Mama Knows Breast




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World Breastfeeding Week Book Contest — An Additional Winner

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Here is one additional winner of my book contest …. Erica of NY, NY sent me her breastfeeding story, and as a prize she’ll receive a copy of “Mama Knows Breast: A Beginner’s Guide to Breastfeeding.” Here’s Erica’s tory:

Thank you, Elizabeth (the August 1st winner), for dispelling the myth that every mother is born with confidence and maternal instincts, and for sharing your journey to achieving both. My journey began 12 weeks ago when my husband and I brought into the world a beautiful, healthy, baby boy. Weighing-in at 8 pounds, 8.8 ounces, our son was also quite robust. The pictures of his first bath still make me laugh – his eyes mere slits above his chubby little cheeks. My husband and I knew we wanted to breastfeed our baby, so from the moment our son latched onto my breast in the operating room, I had the terrifying responsibility of being responsible for his nutrition.
Within 48 hours, his weight started to drop. His security bracelet, at first snug around his ankle, readily began falling off. This should have been the first indicator of the weight loss, but we missed this obvious sign. By day three, our baby’s weight loss had dropped over 10%, and the pediatrician instructed us to start supplementing the breastfeeding with formula by using a supplemental nursing system (SNS). Although my husband and I were disappointed that my breastmilk was not providing our baby with the calories he needed, our primary and immediate concern was our baby’s health. So without hesitation, at 12:00 a.m., we filled up the SNS with formula, taped the feeding tube onto my breast, and tried supplementing with formula while I was nursing. The SNS is an amazing way to supplement with formula while establishing breastfeeding, but it certainly isn’t the easiest system to use. It’s a two-man job. We must have been a sight to see, trying to latch the baby onto my breast and get the SNS tube into his mouth, all the while dripping formula everywhere!
The next supplement was due at 9:00 a.m. My husband was at home, so I was at the mercy of the nursing staff to assist with the SNS. At the time of the feeding, a lactation nurse barged into my room, and, without even glancing at my baby or consulting his pediatrician, promptly declared that my son’s pediatrician was wrong and that we did not need to supplement. Although my instincts were compromised by exhaustion and fear, they must have been somewhat intact because I told the nurse that I would not stop supplementing until instructed by the doctor. Refusing to be second-guessed, however, she threw the SNS onto the bed so that it was no longer sterile or usable, and left to call the doctor. Her response to the situation felt wrong, but I was very tired, and felt helpless. We did not supplement the baby again during my hospitalization.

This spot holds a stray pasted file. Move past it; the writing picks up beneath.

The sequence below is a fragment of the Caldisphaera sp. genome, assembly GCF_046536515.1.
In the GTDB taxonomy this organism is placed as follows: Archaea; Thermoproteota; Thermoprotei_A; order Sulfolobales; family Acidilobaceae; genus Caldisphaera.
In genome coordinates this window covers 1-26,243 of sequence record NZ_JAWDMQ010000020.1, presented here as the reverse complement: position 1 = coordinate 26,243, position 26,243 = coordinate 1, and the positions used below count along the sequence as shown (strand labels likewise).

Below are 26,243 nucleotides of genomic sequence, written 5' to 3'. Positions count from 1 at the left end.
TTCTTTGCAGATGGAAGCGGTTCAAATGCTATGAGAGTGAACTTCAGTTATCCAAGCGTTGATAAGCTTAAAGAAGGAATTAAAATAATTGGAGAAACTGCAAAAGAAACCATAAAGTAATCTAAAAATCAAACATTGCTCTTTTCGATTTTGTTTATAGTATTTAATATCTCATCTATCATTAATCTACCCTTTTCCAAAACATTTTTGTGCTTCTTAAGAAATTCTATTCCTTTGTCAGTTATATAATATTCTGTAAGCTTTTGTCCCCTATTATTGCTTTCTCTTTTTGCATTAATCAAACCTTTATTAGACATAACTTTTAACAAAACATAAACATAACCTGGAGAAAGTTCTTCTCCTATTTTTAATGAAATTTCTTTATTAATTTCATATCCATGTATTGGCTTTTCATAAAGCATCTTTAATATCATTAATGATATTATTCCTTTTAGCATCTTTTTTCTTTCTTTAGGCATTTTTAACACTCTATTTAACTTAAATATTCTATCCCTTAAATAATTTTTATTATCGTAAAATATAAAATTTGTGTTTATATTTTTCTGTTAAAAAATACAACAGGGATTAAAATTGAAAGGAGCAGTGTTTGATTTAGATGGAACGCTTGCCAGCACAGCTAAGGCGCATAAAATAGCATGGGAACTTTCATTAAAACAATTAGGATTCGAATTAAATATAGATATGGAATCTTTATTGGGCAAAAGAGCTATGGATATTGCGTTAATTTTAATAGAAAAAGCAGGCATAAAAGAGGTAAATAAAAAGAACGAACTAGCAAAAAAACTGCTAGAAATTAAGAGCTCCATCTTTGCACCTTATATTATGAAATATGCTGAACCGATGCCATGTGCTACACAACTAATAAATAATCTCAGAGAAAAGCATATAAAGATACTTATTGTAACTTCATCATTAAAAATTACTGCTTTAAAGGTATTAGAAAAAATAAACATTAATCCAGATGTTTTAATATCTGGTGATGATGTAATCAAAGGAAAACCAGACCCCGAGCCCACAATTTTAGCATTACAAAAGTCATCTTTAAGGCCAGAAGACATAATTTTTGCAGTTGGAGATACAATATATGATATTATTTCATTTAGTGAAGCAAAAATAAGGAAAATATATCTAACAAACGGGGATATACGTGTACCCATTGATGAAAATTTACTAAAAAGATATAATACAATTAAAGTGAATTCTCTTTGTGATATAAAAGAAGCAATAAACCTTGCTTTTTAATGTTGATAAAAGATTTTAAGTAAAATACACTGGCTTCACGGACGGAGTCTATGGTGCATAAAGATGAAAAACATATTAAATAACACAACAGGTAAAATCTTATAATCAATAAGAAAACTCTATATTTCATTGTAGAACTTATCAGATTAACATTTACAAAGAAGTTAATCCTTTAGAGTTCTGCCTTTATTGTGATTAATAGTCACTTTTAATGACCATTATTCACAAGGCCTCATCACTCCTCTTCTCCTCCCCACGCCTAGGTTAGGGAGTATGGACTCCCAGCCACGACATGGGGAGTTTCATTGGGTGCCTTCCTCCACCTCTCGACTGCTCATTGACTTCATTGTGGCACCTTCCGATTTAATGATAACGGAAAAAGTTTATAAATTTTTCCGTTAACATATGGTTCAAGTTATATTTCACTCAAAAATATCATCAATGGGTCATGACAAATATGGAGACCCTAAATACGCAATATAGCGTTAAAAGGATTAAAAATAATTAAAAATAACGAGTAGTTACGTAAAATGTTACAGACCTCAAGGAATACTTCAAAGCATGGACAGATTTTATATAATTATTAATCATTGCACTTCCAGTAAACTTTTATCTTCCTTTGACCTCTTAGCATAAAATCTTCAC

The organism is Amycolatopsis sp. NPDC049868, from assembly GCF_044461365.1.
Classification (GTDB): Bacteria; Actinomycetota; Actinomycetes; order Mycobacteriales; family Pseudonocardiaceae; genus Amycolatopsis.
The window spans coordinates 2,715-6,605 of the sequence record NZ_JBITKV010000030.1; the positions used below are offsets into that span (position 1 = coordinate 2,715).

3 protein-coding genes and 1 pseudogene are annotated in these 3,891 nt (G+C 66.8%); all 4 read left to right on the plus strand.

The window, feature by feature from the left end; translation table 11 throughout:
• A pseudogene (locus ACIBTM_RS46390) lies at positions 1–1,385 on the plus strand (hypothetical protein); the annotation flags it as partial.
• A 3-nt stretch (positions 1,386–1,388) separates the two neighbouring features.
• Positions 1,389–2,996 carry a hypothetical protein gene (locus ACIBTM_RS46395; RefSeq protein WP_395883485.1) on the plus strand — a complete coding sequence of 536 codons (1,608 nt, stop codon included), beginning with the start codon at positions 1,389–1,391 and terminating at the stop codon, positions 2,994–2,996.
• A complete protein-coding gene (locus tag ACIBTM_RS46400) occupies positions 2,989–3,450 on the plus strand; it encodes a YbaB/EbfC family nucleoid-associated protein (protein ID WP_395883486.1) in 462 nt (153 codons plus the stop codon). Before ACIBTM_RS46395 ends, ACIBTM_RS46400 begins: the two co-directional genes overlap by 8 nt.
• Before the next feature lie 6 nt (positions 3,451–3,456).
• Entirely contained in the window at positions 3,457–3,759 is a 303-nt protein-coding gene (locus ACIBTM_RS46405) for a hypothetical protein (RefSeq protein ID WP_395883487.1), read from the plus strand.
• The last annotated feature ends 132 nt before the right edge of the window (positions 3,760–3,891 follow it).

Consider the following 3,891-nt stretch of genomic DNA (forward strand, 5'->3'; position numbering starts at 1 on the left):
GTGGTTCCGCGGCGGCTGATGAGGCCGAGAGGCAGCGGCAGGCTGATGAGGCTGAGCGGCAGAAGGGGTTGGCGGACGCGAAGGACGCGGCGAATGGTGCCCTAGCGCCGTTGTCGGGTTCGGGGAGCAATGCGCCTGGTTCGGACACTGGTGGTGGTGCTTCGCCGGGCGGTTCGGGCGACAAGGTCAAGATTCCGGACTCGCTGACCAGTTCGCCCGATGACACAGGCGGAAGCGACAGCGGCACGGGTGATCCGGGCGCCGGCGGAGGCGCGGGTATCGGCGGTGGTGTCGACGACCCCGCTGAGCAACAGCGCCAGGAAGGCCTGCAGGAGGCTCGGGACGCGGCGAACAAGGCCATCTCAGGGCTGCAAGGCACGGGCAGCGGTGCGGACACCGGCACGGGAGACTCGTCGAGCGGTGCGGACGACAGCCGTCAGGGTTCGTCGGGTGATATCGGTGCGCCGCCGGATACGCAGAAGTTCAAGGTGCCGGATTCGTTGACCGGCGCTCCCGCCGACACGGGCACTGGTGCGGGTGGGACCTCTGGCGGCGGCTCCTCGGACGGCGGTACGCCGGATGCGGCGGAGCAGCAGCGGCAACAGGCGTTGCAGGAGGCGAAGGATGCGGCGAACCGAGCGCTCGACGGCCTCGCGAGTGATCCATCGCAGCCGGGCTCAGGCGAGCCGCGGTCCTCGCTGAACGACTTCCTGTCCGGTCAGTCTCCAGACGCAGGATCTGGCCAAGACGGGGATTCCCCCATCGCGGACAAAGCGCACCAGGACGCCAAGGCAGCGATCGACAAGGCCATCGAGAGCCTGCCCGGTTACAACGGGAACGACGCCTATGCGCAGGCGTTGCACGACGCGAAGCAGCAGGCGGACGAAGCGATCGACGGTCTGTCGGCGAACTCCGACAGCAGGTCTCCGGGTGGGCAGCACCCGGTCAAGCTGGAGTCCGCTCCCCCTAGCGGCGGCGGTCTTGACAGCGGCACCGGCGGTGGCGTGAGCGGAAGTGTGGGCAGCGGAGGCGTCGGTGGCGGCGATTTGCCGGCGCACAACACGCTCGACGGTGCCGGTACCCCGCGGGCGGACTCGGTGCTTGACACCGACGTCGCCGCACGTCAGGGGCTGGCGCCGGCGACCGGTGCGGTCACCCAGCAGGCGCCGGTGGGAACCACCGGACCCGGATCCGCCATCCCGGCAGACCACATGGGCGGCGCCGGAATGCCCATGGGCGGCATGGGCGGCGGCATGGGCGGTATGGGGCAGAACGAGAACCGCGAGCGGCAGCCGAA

As it turned out, it took my son one month to arrive back at his birth weight. During that month, we worked with our wonderful pediatrician and her lactation nurse, and underwent a manic feeding schedule. We nursed the every two hours around the clock, pumping and supplementing with breastmilk during every other feeding.
I pay homage to the mantra of Mama Knows Breast… “Breastfeeding may be natural, but it certainly isn’t easy.” In my prenatal class, I was told that our baby would control the milk supply, but was never taught that my milk supply could take time to come in, or be insufficient. I never learned that breastfeeding may cause a host of uncomfortable medical problems (mastitis, yeast infections, clogged milk ducts). Certainly no one told me that all these painful problems are solved by…you guessed it…more breastfeeding! As I continue to build my confidence and start to trust my instincts, I have learned a lot by getting the right help and talking to other moms. I laud my friends who, unlike my hospital nurse, are willing to admit that breastfeeding is difficult, and recognize that it is a choice to be made. Of my own experience, for my baby, my husband, and me, breastfeeding has been worth the journey.



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